On Jumps and Arch Effects in Natural Resource Prices. An Application to Stumpage Prices from Pacific Northwest National Forests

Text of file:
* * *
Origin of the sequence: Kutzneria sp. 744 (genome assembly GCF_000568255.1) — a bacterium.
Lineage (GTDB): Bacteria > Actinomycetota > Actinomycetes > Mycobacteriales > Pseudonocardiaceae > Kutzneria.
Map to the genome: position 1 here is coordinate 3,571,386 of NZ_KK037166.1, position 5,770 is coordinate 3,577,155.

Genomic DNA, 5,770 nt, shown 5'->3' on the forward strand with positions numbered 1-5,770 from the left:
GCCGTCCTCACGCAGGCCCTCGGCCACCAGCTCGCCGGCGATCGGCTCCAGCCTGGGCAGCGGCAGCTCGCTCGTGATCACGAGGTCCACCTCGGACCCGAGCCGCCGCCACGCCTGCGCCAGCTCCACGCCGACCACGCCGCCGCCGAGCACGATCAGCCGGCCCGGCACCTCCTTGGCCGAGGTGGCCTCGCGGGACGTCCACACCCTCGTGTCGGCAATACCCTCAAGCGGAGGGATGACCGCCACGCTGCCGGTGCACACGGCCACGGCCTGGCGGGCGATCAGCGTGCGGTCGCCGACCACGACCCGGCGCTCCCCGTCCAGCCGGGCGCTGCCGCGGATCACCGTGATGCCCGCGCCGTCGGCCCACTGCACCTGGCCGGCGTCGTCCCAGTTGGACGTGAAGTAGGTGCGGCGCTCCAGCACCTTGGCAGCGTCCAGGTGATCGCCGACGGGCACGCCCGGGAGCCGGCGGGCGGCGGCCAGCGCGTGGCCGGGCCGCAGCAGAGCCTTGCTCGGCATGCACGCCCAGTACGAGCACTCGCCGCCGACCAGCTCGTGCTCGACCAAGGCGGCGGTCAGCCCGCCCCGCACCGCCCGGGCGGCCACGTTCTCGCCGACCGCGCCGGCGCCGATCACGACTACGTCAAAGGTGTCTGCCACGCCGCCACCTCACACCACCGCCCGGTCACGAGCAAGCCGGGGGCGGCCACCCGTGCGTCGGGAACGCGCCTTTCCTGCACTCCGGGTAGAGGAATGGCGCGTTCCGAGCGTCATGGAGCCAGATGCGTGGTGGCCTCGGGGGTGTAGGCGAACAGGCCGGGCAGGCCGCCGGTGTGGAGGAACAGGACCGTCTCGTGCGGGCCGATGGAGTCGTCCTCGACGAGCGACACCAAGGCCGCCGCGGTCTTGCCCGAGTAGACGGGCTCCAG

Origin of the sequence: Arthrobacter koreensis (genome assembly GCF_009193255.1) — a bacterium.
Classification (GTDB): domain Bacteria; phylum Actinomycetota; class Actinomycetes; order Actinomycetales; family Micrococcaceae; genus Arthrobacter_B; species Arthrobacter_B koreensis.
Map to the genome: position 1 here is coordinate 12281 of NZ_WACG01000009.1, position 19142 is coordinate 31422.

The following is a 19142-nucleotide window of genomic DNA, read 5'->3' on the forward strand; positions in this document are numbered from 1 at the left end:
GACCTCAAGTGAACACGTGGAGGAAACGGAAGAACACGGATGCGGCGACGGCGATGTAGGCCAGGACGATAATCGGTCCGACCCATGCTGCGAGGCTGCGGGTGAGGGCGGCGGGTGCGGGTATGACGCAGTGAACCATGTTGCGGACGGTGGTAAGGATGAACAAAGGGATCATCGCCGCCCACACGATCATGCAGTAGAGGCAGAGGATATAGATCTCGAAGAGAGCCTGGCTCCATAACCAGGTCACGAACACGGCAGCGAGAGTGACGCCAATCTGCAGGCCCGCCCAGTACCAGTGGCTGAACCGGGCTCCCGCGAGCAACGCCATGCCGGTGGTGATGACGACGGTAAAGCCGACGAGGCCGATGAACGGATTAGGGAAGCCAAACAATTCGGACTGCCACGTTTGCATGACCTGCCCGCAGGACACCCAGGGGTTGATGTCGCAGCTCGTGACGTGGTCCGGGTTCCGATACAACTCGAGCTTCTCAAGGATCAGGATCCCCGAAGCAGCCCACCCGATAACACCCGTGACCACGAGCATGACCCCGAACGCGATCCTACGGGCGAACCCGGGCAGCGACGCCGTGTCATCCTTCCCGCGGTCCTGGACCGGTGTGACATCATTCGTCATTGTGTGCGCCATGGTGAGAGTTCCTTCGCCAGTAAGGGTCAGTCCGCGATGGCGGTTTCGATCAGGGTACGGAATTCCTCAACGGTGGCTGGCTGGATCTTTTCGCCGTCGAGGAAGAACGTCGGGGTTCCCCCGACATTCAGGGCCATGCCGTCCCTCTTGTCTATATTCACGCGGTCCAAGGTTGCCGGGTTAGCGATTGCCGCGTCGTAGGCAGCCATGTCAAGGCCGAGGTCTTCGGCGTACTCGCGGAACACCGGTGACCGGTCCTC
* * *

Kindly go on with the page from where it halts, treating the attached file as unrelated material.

Models used for natural resources prices usually preclude the possibility of large changes (jumps) resulting from discrete, unexpected events. To test for the presence of jumps and ARCH effects, we propose to use bounds and bootstrap test techniques, thus solving the unidentified nuisance parameter problem. We apply this approach to stumpage price time series from the Pacific Northwest and find evidence of jumps and ARCH effects. Using real options, we then develop a stopping model to assess the impact of neglecting jumps on the decision to harvest old-growth timber. Our numerical results show the importance of modeling jumps explicitly.
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